Acculturation and/or Enculturation

While the U.S. continues to evolve demographically what has been traditionally accepted and researched is how minorities integrate or achieve acculturation into the mainstream and into organizations. Acculturation is what occurs when immigrants migrate into the new culture and integrate the values, beliefs, and practices of the new culture, while also maintaining aspects of their own ethnic identity. The process of acculturation is often differentiated from that of enculturation. Specifically, while acculturation is viewed as the adoption of and adaption to new cultural enculturation is more centered on the maintenance of one’s own cultural heritage or traditions as a result of this cross-cultural contact or independent of it. 

American corporations have typically had an Anglo-capitalistic cultural makeup that includes a mindset of controlling one’s destiny, speaking and bragging about one’s strengths, successes, and a mentality of “look what I bring to the organization.” While Latinos have traditionally been raised to demonstrate humility, a focus on family, respect, and faith in God. It will be interesting to see how this moral compass, religious preference, and cultural perspective will impact American corporations and their organizational talent acquisition, management, leadership development, and diversity, both from an employee and customer point of view. We believe that the acculturation–enculturation experience is unique for Latinos and may result in additional challenges for them in the workplace and their careers.

Bicultural or Cosmopolitanism

Embracing a bicultural identity is one of the key pillars of successful acculturation enculturation, which implies the ability to function in a manner that is congruent with the values, beliefs, customs, behaviors, and language of both the ethnic and host culture. However, as compared to those who are English-language dominant, bilingual fluency in both Spanish and English has been linked to higher occupational prestige for Latina workers as well as enhanced cognitive performance and executive functioning in bilingual speakers, even with nonverbal tasks. Furthermore, there is some evidence that bilingual individuals enjoy significantly higher levels of life satisfaction and resilience than those who speak only one language.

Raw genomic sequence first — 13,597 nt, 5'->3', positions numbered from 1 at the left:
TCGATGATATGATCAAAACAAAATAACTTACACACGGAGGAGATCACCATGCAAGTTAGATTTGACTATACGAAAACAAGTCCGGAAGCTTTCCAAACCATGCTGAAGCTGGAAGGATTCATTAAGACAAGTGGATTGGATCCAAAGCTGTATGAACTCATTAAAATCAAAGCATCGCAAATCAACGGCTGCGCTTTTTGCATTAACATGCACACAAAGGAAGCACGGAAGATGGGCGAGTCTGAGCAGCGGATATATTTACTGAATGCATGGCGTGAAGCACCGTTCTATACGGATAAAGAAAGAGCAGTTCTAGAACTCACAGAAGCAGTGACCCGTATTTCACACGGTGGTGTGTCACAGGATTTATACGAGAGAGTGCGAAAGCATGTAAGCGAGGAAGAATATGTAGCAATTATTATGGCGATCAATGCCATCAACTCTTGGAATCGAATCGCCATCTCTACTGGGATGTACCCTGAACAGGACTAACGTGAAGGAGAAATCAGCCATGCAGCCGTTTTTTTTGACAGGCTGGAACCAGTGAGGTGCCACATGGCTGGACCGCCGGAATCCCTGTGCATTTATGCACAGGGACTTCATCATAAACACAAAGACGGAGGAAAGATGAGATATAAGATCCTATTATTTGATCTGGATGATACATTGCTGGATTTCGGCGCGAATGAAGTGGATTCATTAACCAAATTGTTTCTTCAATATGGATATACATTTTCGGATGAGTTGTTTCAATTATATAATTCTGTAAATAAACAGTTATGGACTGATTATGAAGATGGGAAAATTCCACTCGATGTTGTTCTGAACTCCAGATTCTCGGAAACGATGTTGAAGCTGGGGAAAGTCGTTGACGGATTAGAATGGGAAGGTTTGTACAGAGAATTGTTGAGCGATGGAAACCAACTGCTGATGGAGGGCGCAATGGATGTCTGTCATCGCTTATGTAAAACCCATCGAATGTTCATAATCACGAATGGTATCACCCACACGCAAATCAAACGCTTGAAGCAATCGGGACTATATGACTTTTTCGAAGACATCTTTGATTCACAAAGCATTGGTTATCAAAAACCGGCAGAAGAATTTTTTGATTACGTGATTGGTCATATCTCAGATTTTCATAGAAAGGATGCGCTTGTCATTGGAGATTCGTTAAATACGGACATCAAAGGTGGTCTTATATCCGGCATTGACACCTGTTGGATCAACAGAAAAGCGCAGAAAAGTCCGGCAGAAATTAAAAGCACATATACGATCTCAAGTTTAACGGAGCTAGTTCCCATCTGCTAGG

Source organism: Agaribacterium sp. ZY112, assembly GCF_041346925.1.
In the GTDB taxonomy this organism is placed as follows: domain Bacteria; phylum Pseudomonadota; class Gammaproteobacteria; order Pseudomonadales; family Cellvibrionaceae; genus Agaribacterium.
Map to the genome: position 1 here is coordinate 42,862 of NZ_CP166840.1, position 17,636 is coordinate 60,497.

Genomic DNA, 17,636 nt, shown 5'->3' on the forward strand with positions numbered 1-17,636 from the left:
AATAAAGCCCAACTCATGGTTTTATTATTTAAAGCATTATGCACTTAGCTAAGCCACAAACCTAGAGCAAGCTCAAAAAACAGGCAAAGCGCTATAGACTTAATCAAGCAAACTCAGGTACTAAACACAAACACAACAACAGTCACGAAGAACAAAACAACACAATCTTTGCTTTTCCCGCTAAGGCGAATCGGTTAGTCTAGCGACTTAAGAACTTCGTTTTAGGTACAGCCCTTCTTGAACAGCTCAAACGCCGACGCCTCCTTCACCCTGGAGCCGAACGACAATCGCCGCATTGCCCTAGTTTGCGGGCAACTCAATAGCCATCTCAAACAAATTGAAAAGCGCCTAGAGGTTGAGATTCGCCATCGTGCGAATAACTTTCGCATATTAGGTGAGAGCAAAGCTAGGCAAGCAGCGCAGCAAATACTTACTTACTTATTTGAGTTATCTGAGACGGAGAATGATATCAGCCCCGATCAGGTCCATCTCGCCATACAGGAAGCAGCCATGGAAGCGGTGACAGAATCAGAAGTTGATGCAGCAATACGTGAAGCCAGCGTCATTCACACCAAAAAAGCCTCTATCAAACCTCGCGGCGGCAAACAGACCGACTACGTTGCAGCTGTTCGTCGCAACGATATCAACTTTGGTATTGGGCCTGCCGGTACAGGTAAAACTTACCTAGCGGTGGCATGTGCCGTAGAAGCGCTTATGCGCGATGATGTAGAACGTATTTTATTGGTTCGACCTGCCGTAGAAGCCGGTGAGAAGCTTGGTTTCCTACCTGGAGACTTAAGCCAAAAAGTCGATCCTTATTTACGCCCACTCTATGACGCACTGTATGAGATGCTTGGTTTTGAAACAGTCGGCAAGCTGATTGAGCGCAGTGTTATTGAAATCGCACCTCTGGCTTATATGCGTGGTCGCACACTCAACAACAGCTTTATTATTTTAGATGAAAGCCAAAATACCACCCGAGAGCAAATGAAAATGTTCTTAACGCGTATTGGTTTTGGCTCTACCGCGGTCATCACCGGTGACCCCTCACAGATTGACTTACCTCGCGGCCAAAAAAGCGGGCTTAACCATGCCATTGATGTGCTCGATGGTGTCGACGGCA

In the US alone millennials are about 90 million strong, better educated than their parents and grandparents, typically more socially liberal in their attitudes on a wide range of topics including: cultural diversity, same sex marriage, interracial marriage, marijuana legalization, economic inequality and the poor, social justice concerns, gender equality, and environmental issues including minimizing one’s carbon foot print. In many respects, millennials have been the beneficiaries of the multicultural education fostered by earlier advocates for a multicultural society beginning with educational reforms that called for greater inclusion of diverse cultures and histories in the school curriculum. 

Millennials seem to move across social and cultural borders with far greater ease than generations before them. In addition, because of technology and their ability to literally speed across the globe in seconds in search of information they have a totally different perspective of what it means to be a member of a global society.

Millennials are also America’s most racially diverse generation ever with many living in cosmopolitan global cities. In this new world of cosmopolitanism, the view is that every culture possesses elements that are valuable while also pointing to a diminishing loyalty to any single culture orientation. Nearly half (43%) are non-white and within another 25 years the full U.S. population will be majority non-white. Members of this generation too are more likely than others before them to hold a position that all ethnic/racial heritages should be respected, counted and acknowledged. 

While this is occurring, today’s millennials identifying strongly with their ethnic heritage are also more oriented toward biculturalism and finding ways to present themselves as an ethnic person through their life styles choices while also showing that they are American. There are also interesting studies showing how millennials use their bicultural/bilingual skills to translate for their parents and the process by which they transition their elders into the American mainstream.